You may think of your joint shareholder as a business partner, but an incorporated business is a tax entity that is different from a partnership. This arrangement comes with specific tax consequences if you decide to buy out your corporation co-owner.
First, it’s important to understand that buying the company’s shares of stock from someone does not impact the corporation. Rather, this is an arrangement between you and the other shareholder. You are buying his shares. The number of shares issued by the company doesn’t change.
If the departing shareholder merely takes some money from the corporation, that is not a payment from you for your stock purchase. It’s simply a taxable dividend to the other shareholder. Or, if the business has a tax classification as an S corporation, the departing shareholder is taking a distribution, which is likely not taxable.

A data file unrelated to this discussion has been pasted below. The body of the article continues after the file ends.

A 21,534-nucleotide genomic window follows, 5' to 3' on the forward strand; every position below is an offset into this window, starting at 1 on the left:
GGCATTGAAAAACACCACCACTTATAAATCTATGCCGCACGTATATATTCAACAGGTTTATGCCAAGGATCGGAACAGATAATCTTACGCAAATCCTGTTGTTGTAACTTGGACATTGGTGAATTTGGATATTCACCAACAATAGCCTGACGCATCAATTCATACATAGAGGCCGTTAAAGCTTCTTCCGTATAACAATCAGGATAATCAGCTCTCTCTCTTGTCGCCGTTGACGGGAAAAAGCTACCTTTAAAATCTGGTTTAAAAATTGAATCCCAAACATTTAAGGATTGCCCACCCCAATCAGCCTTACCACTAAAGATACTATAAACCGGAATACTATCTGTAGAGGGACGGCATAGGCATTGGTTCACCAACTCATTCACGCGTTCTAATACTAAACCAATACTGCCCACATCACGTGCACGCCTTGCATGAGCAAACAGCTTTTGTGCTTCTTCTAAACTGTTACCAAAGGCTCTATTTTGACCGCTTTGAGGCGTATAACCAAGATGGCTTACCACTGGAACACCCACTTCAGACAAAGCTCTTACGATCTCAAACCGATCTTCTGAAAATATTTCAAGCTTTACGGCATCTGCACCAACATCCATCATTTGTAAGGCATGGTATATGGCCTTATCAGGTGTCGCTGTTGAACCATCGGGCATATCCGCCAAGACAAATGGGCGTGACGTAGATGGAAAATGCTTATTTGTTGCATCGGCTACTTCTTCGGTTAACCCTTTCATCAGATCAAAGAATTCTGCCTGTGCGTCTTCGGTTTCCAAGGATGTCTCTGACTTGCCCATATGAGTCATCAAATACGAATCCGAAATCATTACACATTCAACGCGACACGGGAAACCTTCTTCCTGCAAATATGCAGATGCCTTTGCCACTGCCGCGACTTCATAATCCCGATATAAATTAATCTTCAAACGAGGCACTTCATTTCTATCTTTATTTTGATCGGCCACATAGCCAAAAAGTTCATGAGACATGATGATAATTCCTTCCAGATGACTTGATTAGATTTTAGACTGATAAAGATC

The fulfillment of your stock purchase agreement occurs with payment of your personal money to the departing shareholder. If your source for this cash is the company, then you have the tax consequence of receiving a dividend (or distributions, in the case of an S corporation). Again, this process has no tax impact on the company.
The tax consequences of the buyout fall entirely on the individual shareholders. As the buyer, you have a cost for the stock shares you’re acquiring. The selling shareholder has a gain or loss that’s the difference between what you pay him and his cost basis in the shares he’s selling.
If you’re unsure about this money flow, consult with your business accountant, who can guide you through the process.